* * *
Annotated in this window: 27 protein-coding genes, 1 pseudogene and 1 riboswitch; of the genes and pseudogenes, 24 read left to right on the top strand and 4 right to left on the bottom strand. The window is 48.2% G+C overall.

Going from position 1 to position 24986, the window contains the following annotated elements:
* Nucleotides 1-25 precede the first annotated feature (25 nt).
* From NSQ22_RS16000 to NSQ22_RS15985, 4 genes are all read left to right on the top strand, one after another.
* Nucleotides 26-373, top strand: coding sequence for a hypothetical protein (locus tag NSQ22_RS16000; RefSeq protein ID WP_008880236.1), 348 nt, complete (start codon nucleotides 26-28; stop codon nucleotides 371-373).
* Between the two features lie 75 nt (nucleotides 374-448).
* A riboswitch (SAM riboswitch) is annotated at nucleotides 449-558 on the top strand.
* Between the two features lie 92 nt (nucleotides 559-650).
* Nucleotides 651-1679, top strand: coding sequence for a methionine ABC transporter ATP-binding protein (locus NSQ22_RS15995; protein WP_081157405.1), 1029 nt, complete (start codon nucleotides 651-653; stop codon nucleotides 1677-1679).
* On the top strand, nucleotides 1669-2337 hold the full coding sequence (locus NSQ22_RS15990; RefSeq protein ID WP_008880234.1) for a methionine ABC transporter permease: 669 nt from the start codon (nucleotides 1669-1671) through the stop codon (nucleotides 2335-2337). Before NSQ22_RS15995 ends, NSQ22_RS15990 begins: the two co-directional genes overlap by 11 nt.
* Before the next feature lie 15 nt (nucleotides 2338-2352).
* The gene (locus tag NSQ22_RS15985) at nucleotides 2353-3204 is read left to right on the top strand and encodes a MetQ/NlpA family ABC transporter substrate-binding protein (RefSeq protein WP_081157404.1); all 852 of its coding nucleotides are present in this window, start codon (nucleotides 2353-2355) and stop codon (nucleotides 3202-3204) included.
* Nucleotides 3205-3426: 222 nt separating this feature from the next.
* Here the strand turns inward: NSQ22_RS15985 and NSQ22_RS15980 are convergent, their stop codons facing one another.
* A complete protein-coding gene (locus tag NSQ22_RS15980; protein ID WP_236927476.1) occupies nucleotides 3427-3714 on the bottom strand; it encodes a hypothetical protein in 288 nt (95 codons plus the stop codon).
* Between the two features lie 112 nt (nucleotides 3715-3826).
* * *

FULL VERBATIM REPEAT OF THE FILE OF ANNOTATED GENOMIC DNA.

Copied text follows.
Annotated in this window: 27 protein-coding genes, 1 pseudogene and 1 riboswitch; of the genes and pseudogenes, 24 read left to right on the top strand and 4 right to left on the bottom strand. The window is 48.2% G+C overall.

Going from position 1 to position 24986, the window contains the following annotated elements:
* Nucleotides 1-25 precede the first annotated feature (25 nt).
* From NSQ22_RS16000 to NSQ22_RS15985, 4 genes are all read left to right on the top strand, one after another.
* Nucleotides 26-373, top strand: coding sequence for a hypothetical protein (locus tag NSQ22_RS16000; RefSeq protein ID WP_008880236.1), 348 nt, complete (start codon nucleotides 26-28; stop codon nucleotides 371-373).
* Between the two features lie 75 nt (nucleotides 374-448).
* A riboswitch (SAM riboswitch) is annotated at nucleotides 449-558 on the top strand.
* Between the two features lie 92 nt (nucleotides 559-650).
* Nucleotides 651-1679, top strand: coding sequence for a methionine ABC transporter ATP-binding protein (locus NSQ22_RS15995; protein WP_081157405.1), 1029 nt, complete (start codon nucleotides 651-653; stop codon nucleotides 1677-1679).
* On the top strand, nucleotides 1669-2337 hold the full coding sequence (locus NSQ22_RS15990; RefSeq protein ID WP_008880234.1) for a methionine ABC transporter permease: 669 nt from the start codon (nucleotides 1669-1671) through the stop codon (nucleotides 2335-2337). Before NSQ22_RS15995 ends, NSQ22_RS15990 begins: the two co-directional genes overlap by 11 nt.
* Before the next feature lie 15 nt (nucleotides 2338-2352).
* The gene (locus tag NSQ22_RS15985) at nucleotides 2353-3204 is read left to right on the top strand and encodes a MetQ/NlpA family ABC transporter substrate-binding protein (RefSeq protein WP_081157404.1); all 852 of its coding nucleotides are present in this window, start codon (nucleotides 2353-2355) and stop codon (nucleotides 3202-3204) included.
* Nucleotides 3205-3426: 222 nt separating this feature from the next.
* Here the strand turns inward: NSQ22_RS15985 and NSQ22_RS15980 are convergent, their stop codons facing one another.
* A complete protein-coding gene (locus tag NSQ22_RS15980; protein ID WP_236927476.1) occupies nucleotides 3427-3714 on the bottom strand; it encodes a hypothetical protein in 288 nt (95 codons plus the stop codon).
* Between the two features lie 112 nt (nucleotides 3715-3826).